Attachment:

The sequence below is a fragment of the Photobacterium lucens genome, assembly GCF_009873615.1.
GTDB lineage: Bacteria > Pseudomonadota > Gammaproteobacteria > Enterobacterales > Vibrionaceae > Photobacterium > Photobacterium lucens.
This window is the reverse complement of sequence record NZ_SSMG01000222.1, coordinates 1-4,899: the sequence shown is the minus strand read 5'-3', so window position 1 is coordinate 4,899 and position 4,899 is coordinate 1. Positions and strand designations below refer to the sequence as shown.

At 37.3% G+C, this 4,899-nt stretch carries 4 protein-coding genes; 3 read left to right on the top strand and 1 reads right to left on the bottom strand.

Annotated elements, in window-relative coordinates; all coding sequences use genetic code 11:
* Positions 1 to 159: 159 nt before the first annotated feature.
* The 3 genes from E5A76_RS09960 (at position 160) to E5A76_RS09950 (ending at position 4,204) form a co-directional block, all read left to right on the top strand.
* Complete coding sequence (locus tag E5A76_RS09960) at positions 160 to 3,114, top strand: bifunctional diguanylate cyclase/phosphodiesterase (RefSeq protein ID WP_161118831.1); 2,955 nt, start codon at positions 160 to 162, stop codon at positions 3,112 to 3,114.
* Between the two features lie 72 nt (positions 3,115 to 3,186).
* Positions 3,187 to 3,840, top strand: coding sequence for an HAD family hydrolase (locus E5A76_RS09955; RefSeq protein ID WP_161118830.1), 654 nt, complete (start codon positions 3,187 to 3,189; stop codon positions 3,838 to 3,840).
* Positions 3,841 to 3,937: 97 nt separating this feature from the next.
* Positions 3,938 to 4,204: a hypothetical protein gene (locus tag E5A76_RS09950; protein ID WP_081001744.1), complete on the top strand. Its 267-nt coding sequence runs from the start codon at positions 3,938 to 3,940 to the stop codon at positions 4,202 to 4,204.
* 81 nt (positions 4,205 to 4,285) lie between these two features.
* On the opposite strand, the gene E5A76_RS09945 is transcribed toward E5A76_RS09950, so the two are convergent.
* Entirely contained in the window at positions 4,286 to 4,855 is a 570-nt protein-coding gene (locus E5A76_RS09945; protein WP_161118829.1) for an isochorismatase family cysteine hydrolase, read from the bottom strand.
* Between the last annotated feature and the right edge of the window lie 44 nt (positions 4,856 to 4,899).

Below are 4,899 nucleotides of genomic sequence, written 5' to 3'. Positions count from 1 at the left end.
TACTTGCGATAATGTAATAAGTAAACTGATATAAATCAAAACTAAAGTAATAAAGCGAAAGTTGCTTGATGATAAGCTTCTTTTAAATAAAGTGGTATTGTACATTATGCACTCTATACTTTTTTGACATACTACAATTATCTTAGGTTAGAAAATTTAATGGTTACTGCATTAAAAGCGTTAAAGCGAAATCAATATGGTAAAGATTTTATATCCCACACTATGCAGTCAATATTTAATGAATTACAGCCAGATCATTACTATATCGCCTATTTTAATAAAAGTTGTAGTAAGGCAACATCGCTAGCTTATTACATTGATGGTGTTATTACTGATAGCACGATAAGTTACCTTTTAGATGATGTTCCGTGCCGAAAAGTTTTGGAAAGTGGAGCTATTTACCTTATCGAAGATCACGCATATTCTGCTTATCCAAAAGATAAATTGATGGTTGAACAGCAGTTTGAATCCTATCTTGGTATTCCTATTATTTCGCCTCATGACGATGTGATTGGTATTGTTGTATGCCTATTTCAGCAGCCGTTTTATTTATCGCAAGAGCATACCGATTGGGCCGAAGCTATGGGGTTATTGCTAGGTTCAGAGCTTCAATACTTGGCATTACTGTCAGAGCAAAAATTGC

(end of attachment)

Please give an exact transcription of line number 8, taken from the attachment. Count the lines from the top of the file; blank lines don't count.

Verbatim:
* Complete coding sequence (locus tag E5A76_RS09960) at positions 160 to 3,114, top strand: bifunctional diguanylate cyclase/phosphodiesterase (RefSeq protein ID WP_161118831.1); 2,955 nt, start codon at positions 160 to 162, stop codon at positions 3,112 to 3,114.